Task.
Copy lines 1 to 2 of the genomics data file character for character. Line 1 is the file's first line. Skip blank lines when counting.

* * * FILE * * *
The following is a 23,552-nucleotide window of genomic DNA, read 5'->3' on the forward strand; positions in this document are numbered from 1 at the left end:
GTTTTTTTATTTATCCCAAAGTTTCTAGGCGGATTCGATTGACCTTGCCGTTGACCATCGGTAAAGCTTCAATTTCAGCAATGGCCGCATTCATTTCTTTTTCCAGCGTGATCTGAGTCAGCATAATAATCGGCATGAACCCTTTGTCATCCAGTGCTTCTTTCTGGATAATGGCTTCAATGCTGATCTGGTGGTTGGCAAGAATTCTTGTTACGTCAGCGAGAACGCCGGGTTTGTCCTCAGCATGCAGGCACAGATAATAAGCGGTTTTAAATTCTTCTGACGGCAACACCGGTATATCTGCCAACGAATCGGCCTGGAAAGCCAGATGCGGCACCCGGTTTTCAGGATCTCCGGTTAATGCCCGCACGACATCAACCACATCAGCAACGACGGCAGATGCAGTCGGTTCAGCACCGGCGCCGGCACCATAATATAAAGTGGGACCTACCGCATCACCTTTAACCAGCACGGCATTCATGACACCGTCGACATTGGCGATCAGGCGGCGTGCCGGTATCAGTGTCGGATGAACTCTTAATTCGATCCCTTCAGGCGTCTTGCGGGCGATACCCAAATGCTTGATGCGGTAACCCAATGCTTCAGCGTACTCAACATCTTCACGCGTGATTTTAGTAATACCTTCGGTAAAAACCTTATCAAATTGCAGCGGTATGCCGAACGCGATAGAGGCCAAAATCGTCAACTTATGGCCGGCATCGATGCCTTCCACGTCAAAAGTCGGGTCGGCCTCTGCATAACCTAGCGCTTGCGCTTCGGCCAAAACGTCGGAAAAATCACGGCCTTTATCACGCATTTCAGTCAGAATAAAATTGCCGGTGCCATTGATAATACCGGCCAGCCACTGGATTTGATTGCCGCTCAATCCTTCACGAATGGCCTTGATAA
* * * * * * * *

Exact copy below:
The following is a 23,552-nucleotide window of genomic DNA, read 5'->3' on the forward strand; positions in this document are numbered from 1 at the left end:
GTTTTTTTATTTATCCCAAAGTTTCTAGGCGGATTCGATTGACCTTGCCGTTGACCATCGGTAAAGCTTCAATTTCAGCAATGGCCGCATTCATTTCTTTTTCCAGCGTGATCTGAGTCAGCATAATAATCGGCATGAACCCTTTGTCATCCAGTGCTTCTTTCTGGATAATGGCTTCAATGCTGATCTGGTGGTTGGCAAGAATTCTTGTTACGTCAGCGAGAACGCCGGGTTTGTCCTCAGCATGCAGGCACAGATAATAAGCGGTTTTAAATTCTTCTGACGGCAACACCGGTATATCTGCCAACGAATCGGCCTGGAAAGCCAGATGCGGCACCCGGTTTTCAGGATCTCCGGTTAATGCCCGCACGACATCAACCACATCAGCAACGACGGCAGATGCAGTCGGTTCAGCACCGGCGCCGGCACCATAATATAAAGTGGGACCTACCGCATCACCTTTAACCAGCACGGCATTCATGACACCGTCGACATTGGCGATCAGGCGGCGTGCCGGTATCAGTGTCGGATGAACTCTTAATTCGATCCCTTCAGGCGTCTTGCGGGCGATACCCAAATGCTTGATGCGGTAACCCAATGCTTCAGCGTACTCAACATCTTCACGCGTGATTTTAGTAATACCTTCGGTAAAAACCTTATCAAATTGCAGCGGTATGCCGAACGCGATAGAGGCCAAAATCGTCAACTTATGGCCGGCATCGATGCCTTCCACGTCAAAAGTCGGGTCGGCCTCTGCATAACCTAGCGCTTGCGCTTCGGCCAAAACGTCGGAAAAATCACGGCCTTTATCACGCATTTCAGTCAGAATAAAATTGCCGGTGCCATTGATAATACCGGCCAGCCACTGGATTTGATTGCCGCTCAATCCTTCACGAATGGCCTTGATAA